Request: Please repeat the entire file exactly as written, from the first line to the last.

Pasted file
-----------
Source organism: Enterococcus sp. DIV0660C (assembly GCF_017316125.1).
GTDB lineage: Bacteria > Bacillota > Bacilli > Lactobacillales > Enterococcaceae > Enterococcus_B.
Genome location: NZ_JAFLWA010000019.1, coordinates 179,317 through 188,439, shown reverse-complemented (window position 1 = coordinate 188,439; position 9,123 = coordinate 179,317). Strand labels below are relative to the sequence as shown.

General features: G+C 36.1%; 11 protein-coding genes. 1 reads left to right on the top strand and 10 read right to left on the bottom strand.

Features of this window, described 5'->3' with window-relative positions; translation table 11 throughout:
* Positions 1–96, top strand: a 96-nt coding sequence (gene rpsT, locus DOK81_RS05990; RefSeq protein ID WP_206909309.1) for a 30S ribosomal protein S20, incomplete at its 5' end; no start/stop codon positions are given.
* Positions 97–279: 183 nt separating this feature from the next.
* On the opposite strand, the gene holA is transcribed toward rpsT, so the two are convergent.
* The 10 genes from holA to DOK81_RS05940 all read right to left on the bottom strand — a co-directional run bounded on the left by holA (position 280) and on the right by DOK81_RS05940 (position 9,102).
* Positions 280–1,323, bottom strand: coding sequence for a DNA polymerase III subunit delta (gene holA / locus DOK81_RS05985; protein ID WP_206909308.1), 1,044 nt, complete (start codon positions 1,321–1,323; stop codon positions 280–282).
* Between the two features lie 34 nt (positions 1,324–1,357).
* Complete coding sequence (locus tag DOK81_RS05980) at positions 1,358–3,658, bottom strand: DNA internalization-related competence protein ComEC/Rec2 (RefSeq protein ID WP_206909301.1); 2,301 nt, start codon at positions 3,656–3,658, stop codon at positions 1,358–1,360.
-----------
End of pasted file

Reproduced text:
Source organism: Enterococcus sp. DIV0660C (assembly GCF_017316125.1).
GTDB lineage: Bacteria > Bacillota > Bacilli > Lactobacillales > Enterococcaceae > Enterococcus_B.
Genome location: NZ_JAFLWA010000019.1, coordinates 179,317 through 188,439, shown reverse-complemented (window position 1 = coordinate 188,439; position 9,123 = coordinate 179,317). Strand labels below are relative to the sequence as shown.

General features: G+C 36.1%; 11 protein-coding genes. 1 reads left to right on the top strand and 10 read right to left on the bottom strand.

Features of this window, described 5'->3' with window-relative positions; translation table 11 throughout:
* Positions 1–96, top strand: a 96-nt coding sequence (gene rpsT, locus DOK81_RS05990; RefSeq protein ID WP_206909309.1) for a 30S ribosomal protein S20, incomplete at its 5' end; no start/stop codon positions are given.
* Positions 97–279: 183 nt separating this feature from the next.
* On the opposite strand, the gene holA is transcribed toward rpsT, so the two are convergent.
* The 10 genes from holA to DOK81_RS05940 all read right to left on the bottom strand — a co-directional run bounded on the left by holA (position 280) and on the right by DOK81_RS05940 (position 9,102).
* Positions 280–1,323, bottom strand: coding sequence for a DNA polymerase III subunit delta (gene holA / locus DOK81_RS05985; protein ID WP_206909308.1), 1,044 nt, complete (start codon positions 1,321–1,323; stop codon positions 280–282).
* Between the two features lie 34 nt (positions 1,324–1,357).
* Complete coding sequence (locus tag DOK81_RS05980) at positions 1,358–3,658, bottom strand: DNA internalization-related competence protein ComEC/Rec2 (RefSeq protein ID WP_206909301.1); 2,301 nt, start codon at positions 3,656–3,658, stop codon at positions 1,358–1,360.